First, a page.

NIF is opposed to the global Boycott Divestment and Sanctions (BDS) campaign. It has stated that it does not support global BDS and will not support organizations with BDS programs but that its policy allows NIF the discretion to "engage in dialogue with an important organization that signs one letter supporting divestment rather than summarily dismissing them". Naomi Paiss, Director of Communications described the campaign as "a tactic that embodies the message that Israel cannot and will not change itself, and for that reason, we think it is inflammatory and counter-productive".  Jeffrey Goldberg writing in The Atlantic, criticized NIF for not defunding grantees that "support BDS, even incidentally", describing it as a "bright-line" issue."

Ir Amim. As described by NGO Monitor (http://www.ngo-monitor.org/article/ir_amim)

  • "Ir Amim’s activities include “Monitoring and exposing critical developments in Jerusalem,” “legal advocacy,” “policy advocacy,” and running highly politicized "tours" of Jerusalem and the separation barrier.
  • Although it has been described as “work[ing] toward coexistence in Jerusalem,” an Ir Amim official said that the group was “seeking to advance a political agenda, and was not an organization geared to promote coexistence.”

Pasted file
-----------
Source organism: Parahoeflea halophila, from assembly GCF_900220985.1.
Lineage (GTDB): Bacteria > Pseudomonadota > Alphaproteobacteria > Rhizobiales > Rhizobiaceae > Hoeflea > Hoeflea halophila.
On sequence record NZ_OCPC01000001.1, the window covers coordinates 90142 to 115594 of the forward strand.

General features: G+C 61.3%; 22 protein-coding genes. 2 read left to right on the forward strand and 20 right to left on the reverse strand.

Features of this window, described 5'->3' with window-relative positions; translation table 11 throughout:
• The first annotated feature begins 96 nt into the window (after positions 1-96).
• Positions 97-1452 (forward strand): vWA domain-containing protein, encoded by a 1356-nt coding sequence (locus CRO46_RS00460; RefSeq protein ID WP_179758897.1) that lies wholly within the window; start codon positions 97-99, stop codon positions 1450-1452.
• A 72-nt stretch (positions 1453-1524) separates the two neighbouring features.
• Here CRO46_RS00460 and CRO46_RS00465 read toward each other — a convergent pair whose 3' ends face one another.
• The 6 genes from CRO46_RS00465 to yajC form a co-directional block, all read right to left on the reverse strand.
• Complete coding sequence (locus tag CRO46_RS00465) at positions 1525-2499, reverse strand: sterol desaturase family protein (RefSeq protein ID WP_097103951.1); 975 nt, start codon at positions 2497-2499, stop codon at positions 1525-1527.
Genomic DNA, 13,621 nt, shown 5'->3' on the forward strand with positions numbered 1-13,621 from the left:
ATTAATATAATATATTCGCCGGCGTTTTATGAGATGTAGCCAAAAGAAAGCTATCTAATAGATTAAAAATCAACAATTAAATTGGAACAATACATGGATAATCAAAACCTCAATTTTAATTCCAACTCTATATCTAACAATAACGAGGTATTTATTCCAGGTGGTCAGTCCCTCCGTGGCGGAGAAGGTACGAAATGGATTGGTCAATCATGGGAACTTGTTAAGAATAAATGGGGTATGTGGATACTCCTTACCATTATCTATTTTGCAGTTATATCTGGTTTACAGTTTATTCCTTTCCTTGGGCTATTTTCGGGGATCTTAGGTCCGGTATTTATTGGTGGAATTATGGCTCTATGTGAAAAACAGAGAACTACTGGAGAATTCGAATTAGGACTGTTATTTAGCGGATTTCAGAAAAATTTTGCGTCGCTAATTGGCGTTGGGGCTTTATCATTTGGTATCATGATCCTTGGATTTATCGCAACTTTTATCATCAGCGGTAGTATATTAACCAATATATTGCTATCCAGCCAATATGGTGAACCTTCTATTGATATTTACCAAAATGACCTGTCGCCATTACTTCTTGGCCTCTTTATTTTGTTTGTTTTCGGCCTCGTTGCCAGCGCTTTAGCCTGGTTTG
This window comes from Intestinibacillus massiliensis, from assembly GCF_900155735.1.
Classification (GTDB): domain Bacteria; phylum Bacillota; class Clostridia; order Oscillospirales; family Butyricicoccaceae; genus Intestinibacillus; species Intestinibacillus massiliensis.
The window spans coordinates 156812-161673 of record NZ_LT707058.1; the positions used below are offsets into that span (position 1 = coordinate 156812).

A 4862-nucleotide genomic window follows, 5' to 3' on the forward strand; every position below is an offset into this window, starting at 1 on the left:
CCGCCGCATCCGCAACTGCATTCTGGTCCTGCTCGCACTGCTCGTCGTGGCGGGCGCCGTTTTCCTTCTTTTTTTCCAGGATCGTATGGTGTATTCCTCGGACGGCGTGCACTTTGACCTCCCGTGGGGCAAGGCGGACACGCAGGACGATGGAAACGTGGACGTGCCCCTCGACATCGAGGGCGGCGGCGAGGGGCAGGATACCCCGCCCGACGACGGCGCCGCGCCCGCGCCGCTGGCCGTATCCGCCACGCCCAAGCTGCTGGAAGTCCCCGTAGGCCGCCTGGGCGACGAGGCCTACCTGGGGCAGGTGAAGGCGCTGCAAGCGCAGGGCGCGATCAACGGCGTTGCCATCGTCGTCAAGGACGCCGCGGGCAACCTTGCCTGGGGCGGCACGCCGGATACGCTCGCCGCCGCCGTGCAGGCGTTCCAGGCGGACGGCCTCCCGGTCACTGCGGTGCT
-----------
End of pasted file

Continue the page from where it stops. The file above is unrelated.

• Ir Amim promotes the Palestinian narrative on Jerusalem, including claims that "government powers" are being handed over to the settler organizations” and "archeological digs have become an important tool in the fight for control of [the area around the Old City].”
  • Ir Amim minimizes the security threat to Israel, for instance on the Shuafat Refugee camp– “With respect to security, Shuafat RC is an overcrowded and impoverished Palestinian ‘ghetto’ in the heart of Jerusalem whose inhabitants defy Israeli control; it is thus perceived as a potential security threat by Israeli authorities (despite the fact that the camp has never been a source of major security problems)”


  • Places to begin to explore different Jewish religious worlds and lifestyles.

    If you're non-observant or secular visit:

    Jewish Action, the magazine of the Orthodox Union
    Tradition: a Journal of Orthodox Jewish Thought

    Aish HaTorah.  As described on wikipedia.org:

    "Aish HaTorah is a Jewish Orthodox Ashkenazi organization and yeshiva. Aish HaTorah is actively pro-Israel and encourages Jewish people to visit Israel and connect to the land and its history. From a religious perspective, however, it follows a Charedi philosophy. Some have asserted that the organisation reflects a more Religious Zionist philosophy in its attachment to Israel, promoting Jewish pride and by sending young American Jews to Israel. The organization's stated mission is "providing opportunities for Jews of all backgrounds to discover their heritage."

    If you're observant visit:

    The Baltimore Jewish Times
    The Chicago Jewish Times
    The New York Jewish Week
    The Kansas City Jewish Chronicle
    The American Jewish World (Minneapolis/St. Paul)
    The Intermountain Jewish News (Colorado, New Mexico, Wyoming, Utah and Montana)
    Jewish Herald-Voice (Houston and the Texas Gulf Coast)
    The Arizona Jewish Post
    The Jewish Observer (Los Angeles)
    Jweekly.com (San Francisco Bay area)

    Reform Judaism Magazine
    CJ Voices of Conservative/Masorti Judaism

    And if you are over 30 visit:

    Heeb Magazine  (we won't even try to describe it.  Fair warning: be prepared to be offended from time to time.)